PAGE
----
As is widely recognized by coffee experts, when a poor harvest season has passed and a rich harvest is expected, demanding that coffee growers cut off the bearing branches is an extremely daunting task. This is particularly true if the majority of coffee growers fail to understand coffee trees’ tendency to biennial bearing.6) Second, pruning protects the trees from pests and diseases. Pruning opens the center and canopy of the tree and allows better ventilation, which helps prevent certain pests and diseases. Third, the task of harvesting coffee is exceedingly time-consuming, and unpruned tall trees are more difficult to harvest. Moreover, as widely observed in Timor-Leste, many coffee trees are damaged when they are pulled down during the harvest. Thus, the background philosophy of pruning is rooted in the concept of productivity, or more precisely, controllable productivity. Is it tenable, then, that the lack of plantation management in Timor-Leste reflects a lack of understanding about productivity among Timorese peasants? To explore the answer to this question, let me discuss an episode related to a demonstration plot for pruning.

In early June 2011, a manager of a Dili-based coffee export company asked one of the field staff to open up a plot of coffee trees for the demonstration of pruning practices. After numerous discussions with several coffee farmers located near the company’s branch in this district, the field staff finally found someone who agreed to rent out a portion of his land to the company. According to the field staff, the farmer’s main reason for doing so was the ageing trees in this plot, a problem so severe that few coffee cherries had been harvested here for the past several years.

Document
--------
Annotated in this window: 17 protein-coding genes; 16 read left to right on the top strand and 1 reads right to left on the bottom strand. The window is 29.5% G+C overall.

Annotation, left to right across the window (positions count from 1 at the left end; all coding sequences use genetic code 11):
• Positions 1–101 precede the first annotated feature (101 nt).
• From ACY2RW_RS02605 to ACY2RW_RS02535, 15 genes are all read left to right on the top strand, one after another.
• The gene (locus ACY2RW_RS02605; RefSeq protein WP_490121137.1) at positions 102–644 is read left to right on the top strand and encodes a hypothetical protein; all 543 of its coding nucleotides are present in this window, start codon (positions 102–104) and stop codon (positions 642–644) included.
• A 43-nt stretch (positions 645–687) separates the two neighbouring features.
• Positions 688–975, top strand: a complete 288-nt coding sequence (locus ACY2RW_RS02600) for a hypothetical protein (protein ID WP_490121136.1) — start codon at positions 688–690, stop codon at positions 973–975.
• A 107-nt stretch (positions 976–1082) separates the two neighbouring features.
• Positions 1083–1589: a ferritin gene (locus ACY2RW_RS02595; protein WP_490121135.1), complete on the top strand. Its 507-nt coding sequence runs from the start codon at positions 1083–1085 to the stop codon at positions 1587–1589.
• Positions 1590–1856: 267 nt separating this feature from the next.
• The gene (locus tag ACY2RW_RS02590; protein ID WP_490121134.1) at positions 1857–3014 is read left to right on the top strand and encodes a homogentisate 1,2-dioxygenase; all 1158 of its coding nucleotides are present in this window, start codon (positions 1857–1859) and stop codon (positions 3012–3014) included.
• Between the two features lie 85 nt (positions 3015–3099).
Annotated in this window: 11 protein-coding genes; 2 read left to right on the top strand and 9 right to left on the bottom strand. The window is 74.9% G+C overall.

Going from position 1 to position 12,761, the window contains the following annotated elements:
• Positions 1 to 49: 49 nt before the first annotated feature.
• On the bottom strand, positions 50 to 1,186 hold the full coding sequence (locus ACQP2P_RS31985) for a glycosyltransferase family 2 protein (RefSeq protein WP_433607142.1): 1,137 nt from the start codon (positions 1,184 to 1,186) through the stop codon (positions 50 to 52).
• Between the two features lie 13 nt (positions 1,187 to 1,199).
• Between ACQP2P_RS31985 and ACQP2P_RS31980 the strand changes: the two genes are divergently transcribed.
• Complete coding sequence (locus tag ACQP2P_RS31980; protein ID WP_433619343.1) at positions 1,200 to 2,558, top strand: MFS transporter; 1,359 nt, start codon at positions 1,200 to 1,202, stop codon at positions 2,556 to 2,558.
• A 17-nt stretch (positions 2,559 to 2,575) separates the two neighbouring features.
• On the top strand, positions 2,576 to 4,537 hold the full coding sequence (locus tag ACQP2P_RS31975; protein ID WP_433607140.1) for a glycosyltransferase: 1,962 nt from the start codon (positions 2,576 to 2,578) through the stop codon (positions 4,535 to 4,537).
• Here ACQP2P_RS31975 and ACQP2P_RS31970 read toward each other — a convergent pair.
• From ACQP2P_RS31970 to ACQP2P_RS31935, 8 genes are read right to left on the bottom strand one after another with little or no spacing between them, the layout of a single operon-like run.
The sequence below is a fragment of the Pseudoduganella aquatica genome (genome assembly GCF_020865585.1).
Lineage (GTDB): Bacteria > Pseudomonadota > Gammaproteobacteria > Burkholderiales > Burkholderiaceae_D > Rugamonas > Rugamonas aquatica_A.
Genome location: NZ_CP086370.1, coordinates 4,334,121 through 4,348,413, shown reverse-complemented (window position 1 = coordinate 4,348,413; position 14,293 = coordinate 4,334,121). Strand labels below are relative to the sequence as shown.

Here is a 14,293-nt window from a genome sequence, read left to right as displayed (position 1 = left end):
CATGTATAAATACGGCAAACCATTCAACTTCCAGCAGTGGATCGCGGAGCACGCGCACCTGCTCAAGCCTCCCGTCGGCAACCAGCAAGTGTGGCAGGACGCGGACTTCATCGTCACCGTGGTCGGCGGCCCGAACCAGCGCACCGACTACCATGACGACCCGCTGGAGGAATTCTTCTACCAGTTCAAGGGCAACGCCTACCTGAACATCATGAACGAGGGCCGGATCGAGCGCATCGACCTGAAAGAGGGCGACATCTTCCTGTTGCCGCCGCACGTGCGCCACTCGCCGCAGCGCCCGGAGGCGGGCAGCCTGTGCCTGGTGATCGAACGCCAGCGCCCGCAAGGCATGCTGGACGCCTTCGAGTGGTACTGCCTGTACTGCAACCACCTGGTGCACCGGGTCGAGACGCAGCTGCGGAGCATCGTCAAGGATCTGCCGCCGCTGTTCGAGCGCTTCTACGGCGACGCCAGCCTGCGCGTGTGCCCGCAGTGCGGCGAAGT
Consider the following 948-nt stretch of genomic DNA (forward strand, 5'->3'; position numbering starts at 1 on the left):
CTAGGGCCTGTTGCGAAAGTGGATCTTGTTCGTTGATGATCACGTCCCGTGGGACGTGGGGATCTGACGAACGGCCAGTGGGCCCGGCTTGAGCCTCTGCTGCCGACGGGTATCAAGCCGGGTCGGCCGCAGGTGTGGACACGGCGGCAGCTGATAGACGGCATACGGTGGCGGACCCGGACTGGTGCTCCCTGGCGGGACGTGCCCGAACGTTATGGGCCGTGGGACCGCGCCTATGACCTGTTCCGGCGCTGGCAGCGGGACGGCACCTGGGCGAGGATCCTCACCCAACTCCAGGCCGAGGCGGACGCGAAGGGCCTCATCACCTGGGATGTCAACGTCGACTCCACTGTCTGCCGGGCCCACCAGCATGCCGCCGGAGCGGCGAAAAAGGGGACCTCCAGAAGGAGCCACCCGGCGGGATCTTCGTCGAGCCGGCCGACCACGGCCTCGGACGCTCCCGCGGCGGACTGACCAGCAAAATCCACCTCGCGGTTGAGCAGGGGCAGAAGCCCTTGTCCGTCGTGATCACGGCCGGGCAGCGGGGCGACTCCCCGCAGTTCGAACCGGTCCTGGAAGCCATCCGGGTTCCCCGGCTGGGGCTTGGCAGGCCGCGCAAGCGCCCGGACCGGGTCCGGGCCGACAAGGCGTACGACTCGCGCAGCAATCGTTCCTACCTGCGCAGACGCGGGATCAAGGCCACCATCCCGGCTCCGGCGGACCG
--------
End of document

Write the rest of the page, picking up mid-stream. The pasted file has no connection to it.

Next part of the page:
The area rented was approximately 36 m wide east to west and 32 m long north to south. Since the slope was less steep than at other parts of the farm, it appeared relatively easy to implement a radical version of pruning here: stumping old stems down to 30–50 cm above the soil. A memorandum of agreement was prepared and signed by the farmer and the company. However, three more people were invited to sign in order to consummate the agreement: the leader of the coffee growers’ group in that sub-village, a seasonal employee of the company who lived in the vicinity, and a son of the landowner.

The next morning, 11 men (including the three witnesses to the agreement) and 2 women from a neighboring community gathered around the holy place in the farm. A coffee tree was chosen and after most of its branches had been cut off, a brief prayer was conducted under it by the priest (catequista) of that sub-village and a dog was sacrificed. Manual stumping of other coffee trees in the plot was then performed. The sacrificial meat was cooked and served to all involved, and the dog’s lower jaw was placed on an altar. Following the rituals, the stumping of more than 200 coffee trees was completed.